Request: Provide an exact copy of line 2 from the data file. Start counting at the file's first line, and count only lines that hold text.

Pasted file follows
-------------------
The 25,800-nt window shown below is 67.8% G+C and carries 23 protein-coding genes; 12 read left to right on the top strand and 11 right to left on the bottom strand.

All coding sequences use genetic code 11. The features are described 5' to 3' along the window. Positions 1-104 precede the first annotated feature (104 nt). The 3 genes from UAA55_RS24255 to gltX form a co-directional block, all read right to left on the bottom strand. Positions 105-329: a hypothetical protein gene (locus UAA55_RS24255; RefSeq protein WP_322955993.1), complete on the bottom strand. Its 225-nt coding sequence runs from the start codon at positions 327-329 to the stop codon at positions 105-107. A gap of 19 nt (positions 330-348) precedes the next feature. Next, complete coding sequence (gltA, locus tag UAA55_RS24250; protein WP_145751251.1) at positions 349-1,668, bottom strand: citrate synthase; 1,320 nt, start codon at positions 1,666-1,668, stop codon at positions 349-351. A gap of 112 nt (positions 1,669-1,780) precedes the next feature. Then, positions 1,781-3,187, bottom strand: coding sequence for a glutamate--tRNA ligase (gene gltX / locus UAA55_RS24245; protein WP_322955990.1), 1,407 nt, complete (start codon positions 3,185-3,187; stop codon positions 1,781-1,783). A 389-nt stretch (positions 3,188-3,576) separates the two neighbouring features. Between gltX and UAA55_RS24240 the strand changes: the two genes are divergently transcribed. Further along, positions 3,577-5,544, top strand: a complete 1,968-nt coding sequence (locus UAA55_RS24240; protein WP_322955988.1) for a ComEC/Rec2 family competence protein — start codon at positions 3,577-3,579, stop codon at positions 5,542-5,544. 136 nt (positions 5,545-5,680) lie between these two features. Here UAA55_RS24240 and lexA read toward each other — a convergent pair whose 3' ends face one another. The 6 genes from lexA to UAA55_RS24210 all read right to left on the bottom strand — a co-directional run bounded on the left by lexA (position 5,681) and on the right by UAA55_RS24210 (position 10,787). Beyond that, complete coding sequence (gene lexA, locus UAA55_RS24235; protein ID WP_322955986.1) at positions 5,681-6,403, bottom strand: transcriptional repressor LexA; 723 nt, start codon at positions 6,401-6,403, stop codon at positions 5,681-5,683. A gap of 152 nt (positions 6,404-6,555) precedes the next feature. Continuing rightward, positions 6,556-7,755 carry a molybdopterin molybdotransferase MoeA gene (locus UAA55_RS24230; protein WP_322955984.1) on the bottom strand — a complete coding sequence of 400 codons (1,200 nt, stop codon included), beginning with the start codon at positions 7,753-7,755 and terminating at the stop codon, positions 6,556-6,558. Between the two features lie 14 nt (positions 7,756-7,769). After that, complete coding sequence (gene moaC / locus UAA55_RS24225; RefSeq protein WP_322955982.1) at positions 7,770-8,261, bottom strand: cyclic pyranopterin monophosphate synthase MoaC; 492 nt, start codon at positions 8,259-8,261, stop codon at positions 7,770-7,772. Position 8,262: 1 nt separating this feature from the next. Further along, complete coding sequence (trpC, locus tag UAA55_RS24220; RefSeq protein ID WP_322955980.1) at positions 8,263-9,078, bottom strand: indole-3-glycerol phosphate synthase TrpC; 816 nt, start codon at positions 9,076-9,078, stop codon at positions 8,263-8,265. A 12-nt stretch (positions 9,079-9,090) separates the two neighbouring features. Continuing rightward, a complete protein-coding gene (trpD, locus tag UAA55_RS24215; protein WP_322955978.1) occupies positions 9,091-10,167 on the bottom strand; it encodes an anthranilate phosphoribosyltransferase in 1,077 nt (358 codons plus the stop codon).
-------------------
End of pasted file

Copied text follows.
All coding sequences use genetic code 11. The features are described 5' to 3' along the window. Positions 1-104 precede the first annotated feature (104 nt). The 3 genes from UAA55_RS24255 to gltX form a co-directional block, all read right to left on the bottom strand. Positions 105-329: a hypothetical protein gene (locus UAA55_RS24255; RefSeq protein WP_322955993.1), complete on the bottom strand. Its 225-nt coding sequence runs from the start codon at positions 327-329 to the stop codon at positions 105-107. A gap of 19 nt (positions 330-348) precedes the next feature. Next, complete coding sequence (gltA, locus tag UAA55_RS24250; protein WP_145751251.1) at positions 349-1,668, bottom strand: citrate synthase; 1,320 nt, start codon at positions 1,666-1,668, stop codon at positions 349-351. A gap of 112 nt (positions 1,669-1,780) precedes the next feature. Then, positions 1,781-3,187, bottom strand: coding sequence for a glutamate--tRNA ligase (gene gltX / locus UAA55_RS24245; protein WP_322955990.1), 1,407 nt, complete (start codon positions 3,185-3,187; stop codon positions 1,781-1,783). A 389-nt stretch (positions 3,188-3,576) separates the two neighbouring features. Between gltX and UAA55_RS24240 the strand changes: the two genes are divergently transcribed. Further along, positions 3,577-5,544, top strand: a complete 1,968-nt coding sequence (locus UAA55_RS24240; protein WP_322955988.1) for a ComEC/Rec2 family competence protein — start codon at positions 3,577-3,579, stop codon at positions 5,542-5,544. 136 nt (positions 5,545-5,680) lie between these two features. Here UAA55_RS24240 and lexA read toward each other — a convergent pair whose 3' ends face one another. The 6 genes from lexA to UAA55_RS24210 all read right to left on the bottom strand — a co-directional run bounded on the left by lexA (position 5,681) and on the right by UAA55_RS24210 (position 10,787). Beyond that, complete coding sequence (gene lexA, locus UAA55_RS24235; protein ID WP_322955986.1) at positions 5,681-6,403, bottom strand: transcriptional repressor LexA; 723 nt, start codon at positions 6,401-6,403, stop codon at positions 5,681-5,683. A gap of 152 nt (positions 6,404-6,555) precedes the next feature. Continuing rightward, positions 6,556-7,755 carry a molybdopterin molybdotransferase MoeA gene (locus UAA55_RS24230; protein WP_322955984.1) on the bottom strand — a complete coding sequence of 400 codons (1,200 nt, stop codon included), beginning with the start codon at positions 7,753-7,755 and terminating at the stop codon, positions 6,556-6,558. Between the two features lie 14 nt (positions 7,756-7,769). After that, complete coding sequence (gene moaC / locus UAA55_RS24225; RefSeq protein WP_322955982.1) at positions 7,770-8,261, bottom strand: cyclic pyranopterin monophosphate synthase MoaC; 492 nt, start codon at positions 8,259-8,261, stop codon at positions 7,770-7,772. Position 8,262: 1 nt separating this feature from the next. Further along, complete coding sequence (trpC, locus tag UAA55_RS24220; RefSeq protein ID WP_322955980.1) at positions 8,263-9,078, bottom strand: indole-3-glycerol phosphate synthase TrpC; 816 nt, start codon at positions 9,076-9,078, stop codon at positions 8,263-8,265. A 12-nt stretch (positions 9,079-9,090) separates the two neighbouring features. Continuing rightward, a complete protein-coding gene (trpD, locus tag UAA55_RS24215; protein WP_322955978.1) occupies positions 9,091-10,167 on the bottom strand; it encodes an anthranilate phosphoribosyltransferase in 1,077 nt (358 codons plus the stop codon).